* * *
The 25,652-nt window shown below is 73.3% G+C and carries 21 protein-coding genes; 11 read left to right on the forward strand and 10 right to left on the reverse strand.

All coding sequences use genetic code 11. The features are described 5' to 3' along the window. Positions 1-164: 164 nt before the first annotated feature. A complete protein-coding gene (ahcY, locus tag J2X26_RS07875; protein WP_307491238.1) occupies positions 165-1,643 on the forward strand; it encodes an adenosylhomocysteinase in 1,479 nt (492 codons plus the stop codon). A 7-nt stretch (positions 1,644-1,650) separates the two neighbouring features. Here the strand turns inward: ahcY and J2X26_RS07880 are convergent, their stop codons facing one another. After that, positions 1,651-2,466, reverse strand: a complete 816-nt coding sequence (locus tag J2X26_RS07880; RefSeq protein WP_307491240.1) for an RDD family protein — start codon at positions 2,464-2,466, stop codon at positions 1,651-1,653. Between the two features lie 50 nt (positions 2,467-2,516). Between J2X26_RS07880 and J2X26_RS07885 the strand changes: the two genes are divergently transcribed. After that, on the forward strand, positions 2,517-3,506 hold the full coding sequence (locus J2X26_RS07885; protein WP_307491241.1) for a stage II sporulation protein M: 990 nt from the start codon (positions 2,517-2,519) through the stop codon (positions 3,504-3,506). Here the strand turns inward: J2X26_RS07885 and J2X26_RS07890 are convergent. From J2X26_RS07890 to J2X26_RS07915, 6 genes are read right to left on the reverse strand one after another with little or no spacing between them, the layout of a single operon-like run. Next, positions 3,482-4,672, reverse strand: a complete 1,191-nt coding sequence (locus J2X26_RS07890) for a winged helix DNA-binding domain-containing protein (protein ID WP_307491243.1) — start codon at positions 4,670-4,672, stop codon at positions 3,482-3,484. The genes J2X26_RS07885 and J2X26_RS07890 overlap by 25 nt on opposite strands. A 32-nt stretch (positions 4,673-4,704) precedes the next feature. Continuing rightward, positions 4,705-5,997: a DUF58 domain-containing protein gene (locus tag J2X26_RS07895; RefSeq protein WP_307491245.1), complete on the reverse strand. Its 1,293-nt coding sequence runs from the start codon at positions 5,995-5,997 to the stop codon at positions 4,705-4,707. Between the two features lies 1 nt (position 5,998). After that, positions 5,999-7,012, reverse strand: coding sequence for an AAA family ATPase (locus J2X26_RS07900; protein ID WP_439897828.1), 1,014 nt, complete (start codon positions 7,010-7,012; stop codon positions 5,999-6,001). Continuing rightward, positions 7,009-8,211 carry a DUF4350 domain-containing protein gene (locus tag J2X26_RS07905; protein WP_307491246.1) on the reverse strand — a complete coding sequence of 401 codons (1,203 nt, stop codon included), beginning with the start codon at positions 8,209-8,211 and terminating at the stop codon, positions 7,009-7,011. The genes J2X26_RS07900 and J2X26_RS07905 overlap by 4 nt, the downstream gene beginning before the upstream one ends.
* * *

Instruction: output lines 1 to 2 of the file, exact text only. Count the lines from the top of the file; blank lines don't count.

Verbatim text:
The 25,652-nt window shown below is 73.3% G+C and carries 21 protein-coding genes; 11 read left to right on the forward strand and 10 right to left on the reverse strand.

All coding sequences use genetic code 11. The features are described 5' to 3' along the window. Positions 1-164: 164 nt before the first annotated feature. A complete protein-coding gene (ahcY, locus tag J2X26_RS07875; protein WP_307491238.1) occupies positions 165-1,643 on the forward strand; it encodes an adenosylhomocysteinase in 1,479 nt (492 codons plus the stop codon). A 7-nt stretch (positions 1,644-1,650) separates the two neighbouring features. Here the strand turns inward: ahcY and J2X26_RS07880 are convergent, their stop codons facing one another. After that, positions 1,651-2,466, reverse strand: a complete 816-nt coding sequence (locus tag J2X26_RS07880; RefSeq protein WP_307491240.1) for an RDD family protein — start codon at positions 2,464-2,466, stop codon at positions 1,651-1,653. Between the two features lie 50 nt (positions 2,467-2,516). Between J2X26_RS07880 and J2X26_RS07885 the strand changes: the two genes are divergently transcribed. After that, on the forward strand, positions 2,517-3,506 hold the full coding sequence (locus J2X26_RS07885; protein WP_307491241.1) for a stage II sporulation protein M: 990 nt from the start codon (positions 2,517-2,519) through the stop codon (positions 3,504-3,506). Here the strand turns inward: J2X26_RS07885 and J2X26_RS07890 are convergent. From J2X26_RS07890 to J2X26_RS07915, 6 genes are read right to left on the reverse strand one after another with little or no spacing between them, the layout of a single operon-like run. Next, positions 3,482-4,672, reverse strand: a complete 1,191-nt coding sequence (locus J2X26_RS07890) for a winged helix DNA-binding domain-containing protein (protein ID WP_307491243.1) — start codon at positions 4,670-4,672, stop codon at positions 3,482-3,484. The genes J2X26_RS07885 and J2X26_RS07890 overlap by 25 nt on opposite strands. A 32-nt stretch (positions 4,673-4,704) precedes the next feature. Continuing rightward, positions 4,705-5,997: a DUF58 domain-containing protein gene (locus tag J2X26_RS07895; RefSeq protein WP_307491245.1), complete on the reverse strand. Its 1,293-nt coding sequence runs from the start codon at positions 5,995-5,997 to the stop codon at positions 4,705-4,707. Between the two features lies 1 nt (position 5,998). After that, positions 5,999-7,012, reverse strand: coding sequence for an AAA family ATPase (locus J2X26_RS07900; protein ID WP_439897828.1), 1,014 nt, complete (start codon positions 7,010-7,012; stop codon positions 5,999-6,001). Continuing rightward, positions 7,009-8,211 carry a DUF4350 domain-containing protein gene (locus tag J2X26_RS07905; protein WP_307491246.1) on the reverse strand — a complete coding sequence of 401 codons (1,203 nt, stop codon included), beginning with the start codon at positions 8,209-8,211 and terminating at the stop codon, positions 7,009-7,011. The genes J2X26_RS07900 and J2X26_RS07905 overlap by 4 nt, the downstream gene beginning before the upstream one ends.